It's amazing to realize that something as fragrant, sweet and supple as Prosciutto di Parma or San Danielle is acheived by simply curing meat with nothing more than salt and letting it hang for upwards of a year.
I make a version of salt cured air-dried ham that, when aged successfully, is very similar in aroma, taste and texture to the Italian versions that most would recognize as prosciutto.
The hams in the slideshow are from Berkshire hogs that were raised on grain by another farmer (we currently have no hogs on the farm). The fact the hogs were raised on grain and have not been mast -finished on say, acorns or hickory nuts, might be problematic.
As Mangalista hog breeder Heath Putnam explains in his great blog Wooly Pigs , most hogs in the United States are raised on a diet high in polyunsaturated fat (from grain) which results in soft polyunsaturated pork fat that is prone to oxidation. Hogs that are fed a diet that is high in the monounsaturated fats that are found in acorns and other types of produce soft fat too. However such pork fat is much less prone to oxidation.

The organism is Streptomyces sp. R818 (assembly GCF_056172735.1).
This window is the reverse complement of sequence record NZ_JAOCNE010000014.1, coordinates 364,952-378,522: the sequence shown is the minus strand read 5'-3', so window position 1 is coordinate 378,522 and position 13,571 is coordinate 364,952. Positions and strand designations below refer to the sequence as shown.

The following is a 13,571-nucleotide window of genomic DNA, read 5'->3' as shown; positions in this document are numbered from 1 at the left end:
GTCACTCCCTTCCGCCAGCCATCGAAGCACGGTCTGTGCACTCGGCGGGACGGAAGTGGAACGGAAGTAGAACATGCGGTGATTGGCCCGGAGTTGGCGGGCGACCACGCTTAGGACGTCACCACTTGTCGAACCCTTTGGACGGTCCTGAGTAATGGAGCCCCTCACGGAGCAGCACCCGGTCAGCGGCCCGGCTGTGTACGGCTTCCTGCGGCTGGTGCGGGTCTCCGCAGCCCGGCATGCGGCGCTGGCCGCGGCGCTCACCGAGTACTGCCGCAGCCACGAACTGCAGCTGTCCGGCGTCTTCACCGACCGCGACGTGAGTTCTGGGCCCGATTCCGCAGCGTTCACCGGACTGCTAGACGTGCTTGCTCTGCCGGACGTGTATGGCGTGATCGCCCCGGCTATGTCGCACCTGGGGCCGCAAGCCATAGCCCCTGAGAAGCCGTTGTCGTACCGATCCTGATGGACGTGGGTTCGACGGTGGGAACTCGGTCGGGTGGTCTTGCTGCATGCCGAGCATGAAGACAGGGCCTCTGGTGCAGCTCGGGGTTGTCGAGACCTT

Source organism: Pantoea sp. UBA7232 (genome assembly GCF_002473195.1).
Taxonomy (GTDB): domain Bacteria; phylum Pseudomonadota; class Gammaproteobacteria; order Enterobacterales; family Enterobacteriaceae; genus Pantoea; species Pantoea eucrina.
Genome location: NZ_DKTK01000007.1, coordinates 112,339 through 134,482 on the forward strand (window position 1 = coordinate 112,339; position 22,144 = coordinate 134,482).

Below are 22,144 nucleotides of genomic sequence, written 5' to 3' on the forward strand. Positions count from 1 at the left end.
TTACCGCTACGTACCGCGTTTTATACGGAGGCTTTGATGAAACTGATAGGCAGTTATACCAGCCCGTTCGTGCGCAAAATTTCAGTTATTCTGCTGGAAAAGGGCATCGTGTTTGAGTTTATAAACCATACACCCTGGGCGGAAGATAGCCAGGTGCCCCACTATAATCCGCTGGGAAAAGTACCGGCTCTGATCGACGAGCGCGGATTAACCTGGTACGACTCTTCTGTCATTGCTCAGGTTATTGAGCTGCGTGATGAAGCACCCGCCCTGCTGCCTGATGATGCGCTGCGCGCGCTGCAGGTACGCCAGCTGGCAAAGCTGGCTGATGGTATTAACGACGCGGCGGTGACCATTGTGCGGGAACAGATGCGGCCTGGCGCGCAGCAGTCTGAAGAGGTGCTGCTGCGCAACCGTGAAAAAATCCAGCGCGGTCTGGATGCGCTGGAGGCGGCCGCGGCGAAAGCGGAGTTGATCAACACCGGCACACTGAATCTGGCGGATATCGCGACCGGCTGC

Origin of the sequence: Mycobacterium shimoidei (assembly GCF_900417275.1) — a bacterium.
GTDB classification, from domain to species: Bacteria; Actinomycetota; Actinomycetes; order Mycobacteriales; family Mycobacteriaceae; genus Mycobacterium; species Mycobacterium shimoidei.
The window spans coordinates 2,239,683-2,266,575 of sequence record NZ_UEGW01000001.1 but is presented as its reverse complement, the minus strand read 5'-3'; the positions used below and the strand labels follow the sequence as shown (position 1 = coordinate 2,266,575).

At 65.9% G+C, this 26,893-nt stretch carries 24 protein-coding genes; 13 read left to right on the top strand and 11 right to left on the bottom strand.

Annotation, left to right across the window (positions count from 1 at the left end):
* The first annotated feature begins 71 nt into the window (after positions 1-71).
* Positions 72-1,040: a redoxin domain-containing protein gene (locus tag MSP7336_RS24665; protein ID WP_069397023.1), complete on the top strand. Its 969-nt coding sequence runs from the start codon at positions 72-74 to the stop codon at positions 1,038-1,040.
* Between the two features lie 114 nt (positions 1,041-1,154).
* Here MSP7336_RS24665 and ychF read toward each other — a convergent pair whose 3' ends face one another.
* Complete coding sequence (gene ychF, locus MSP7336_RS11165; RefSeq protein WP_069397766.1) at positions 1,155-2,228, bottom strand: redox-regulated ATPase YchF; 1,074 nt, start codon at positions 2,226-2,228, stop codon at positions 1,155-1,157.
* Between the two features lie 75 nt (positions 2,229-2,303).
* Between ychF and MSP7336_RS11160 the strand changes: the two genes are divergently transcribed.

Ironically, Heath writes that at least one way to produce pork with hard fat involves feeding the hogs a low fat diet in the final few months of their lives. I don't understand the science yet, but apparently the lack of fat in the diet forces the pigs to synthesize saturated fats.
So, since my hams came from hogs that were fed grain, the fat might be prone to turn rancid. I'll monitor them as they age and if I see any yellowing (a sign of rancidity) I'll pull them down, trim them and cook them off.
Here are some shots of the final stages of preparation of the two hams I hung last week. By the time these shots were taken, they had cured in salt in the aging room for a little over three weeks (1 day per pound) and, after being rinsed, spent a week in the refrigerator. Now they will hang for a year before they are salable (provided they don't get funky).